It was with these words, written in the 1630s, that Pierre de Fermat intrigued and infuriated the mathematics community. For over 350 years, proving Fermat’s Last Theorem was the most notorious unsolved mathematical problem, a puzzle whose basics most children could grasp but whose solution eluded the greatest minds in the world. In 1993, after years of secret toil, Englishman Andrew Wiles announced to an astounded audience that he had cracked Fermat’s Last Theorem. He had no idea of the nightmare that lay ahead. In ‘Fermat’s Last Theorem’ Simon Singh has crafted a remarkable tale of intellectual endeavour spanning three centuries, and a moving testament to the obsession, sacrifice and extraordinary determination of Andrew Wiles: one man against all the odds.
Simon Singh – “The Code Book: The Secret History of Codes and Code-breaking”
From the best-selling author of Fermat’s Last Theorem, The Code Book is a history of man’s urge to uncover the secrets of codes, from Egyptian puzzles to modern day computer encryptions. As in Fermat’s Last Theorem, Simon Singh brings life to an anstonishing story of puzzles, codes, languages and riddles that reveals man’s continual pursuit to disguise and uncover, and to work out the secret languages of others. Codes have influenced events throughout history, both in the stories of those who make them and those who break them. The betrayal of Mary Queen of Scots and the cracking of the enigma code that helped the Allies in World War II are major episodes in a continuing history of cryptography. In addition to stories of intrigue and warfare, Simon Singh also investigates other codes, the unravelling of genes and the rediscovery of ancient languages and most tantalisingly, the Beale ciphers, an unbroken code that could hold the key to a $20 million treasure.
Robert M Pirsig – “Lila An Inquiry into Morals”
The author of Zen and the Art of Motorcycle Maintenance examines life’s essential issues as he recounts the journey down the Hudson River in a sailboat of his philosopher-narrator Phaedrus.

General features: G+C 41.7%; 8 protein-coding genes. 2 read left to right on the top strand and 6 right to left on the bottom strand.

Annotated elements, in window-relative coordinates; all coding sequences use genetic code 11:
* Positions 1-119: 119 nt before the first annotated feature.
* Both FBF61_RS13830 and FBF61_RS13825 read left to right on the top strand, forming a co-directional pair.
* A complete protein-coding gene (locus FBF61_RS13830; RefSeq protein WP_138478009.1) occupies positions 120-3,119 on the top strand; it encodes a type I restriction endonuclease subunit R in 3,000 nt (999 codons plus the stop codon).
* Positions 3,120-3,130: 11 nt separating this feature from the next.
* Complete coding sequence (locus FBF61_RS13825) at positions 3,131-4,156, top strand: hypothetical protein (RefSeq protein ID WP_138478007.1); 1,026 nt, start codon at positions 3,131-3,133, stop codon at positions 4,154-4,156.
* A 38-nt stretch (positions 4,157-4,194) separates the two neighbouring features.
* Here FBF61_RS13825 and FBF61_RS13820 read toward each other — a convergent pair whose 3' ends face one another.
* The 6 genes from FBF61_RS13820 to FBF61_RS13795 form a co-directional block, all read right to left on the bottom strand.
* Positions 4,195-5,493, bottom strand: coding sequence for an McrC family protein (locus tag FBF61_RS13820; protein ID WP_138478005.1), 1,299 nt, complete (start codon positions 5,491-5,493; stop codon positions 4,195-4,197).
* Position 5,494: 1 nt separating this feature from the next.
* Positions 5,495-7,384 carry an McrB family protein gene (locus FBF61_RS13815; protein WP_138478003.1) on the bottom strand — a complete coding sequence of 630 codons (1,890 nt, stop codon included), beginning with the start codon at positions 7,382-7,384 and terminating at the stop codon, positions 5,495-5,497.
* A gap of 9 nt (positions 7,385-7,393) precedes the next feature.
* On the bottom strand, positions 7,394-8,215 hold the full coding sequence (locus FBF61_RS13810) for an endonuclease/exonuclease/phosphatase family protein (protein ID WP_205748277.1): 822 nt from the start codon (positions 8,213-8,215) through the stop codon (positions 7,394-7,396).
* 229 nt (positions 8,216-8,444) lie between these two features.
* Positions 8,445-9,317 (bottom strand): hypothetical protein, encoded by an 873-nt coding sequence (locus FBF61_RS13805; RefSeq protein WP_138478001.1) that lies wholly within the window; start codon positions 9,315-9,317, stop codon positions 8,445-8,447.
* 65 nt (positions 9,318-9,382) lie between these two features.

Grace Blakeley – “Stolen – How to Save The World From Financialisation”
A must-read polemic about why the ‘recovery’ from the 2007-08 crash mostly benefited the 1%, and how democratic socialism can save us from a new crash and climate catastrophe. For decades, it has been easier to imagine the end of the world than the end of capitalism.
Anonymous – “A Warning”
#1 New York Times and #1 Wall Street Journal bestseller: An unprecedented behind-the-scenes portrait of the Trump presidency from the anonymous senior official whose first words of warning about the president rocked the nation’s capital.
Richard Dawkin – “Outgrowing God”
Deeply impressed by the beauty and complexity of living things, he’d felt certain they must have had a designer. Learning about evolution changed his mind. Now one of the world’s best and best-selling science communicators, Dawkins has given listeners, young and old, the same opportunity to rethink the big questions. In 12 fiercely funny, mind-expanding chapters, Dawkins explains how the natural world arose without a designer – the improbability and beauty of the “bottom-up programming” that engineers an embryo or a flock of starlings – and challenges head-on some of the most basic assumptions made by the world’s religions: Do you believe in God? Which one? Is the Bible a “Good Book”? Is adhering to a religion necessary, or even likely, to make people good to one another? Dissecting everything from Abraham’s abuse of Isaac to the construction of a snowflake, Outgrowing God is a concise, provocative guide to thinking for yourself.
Ray Dalio – “Principles”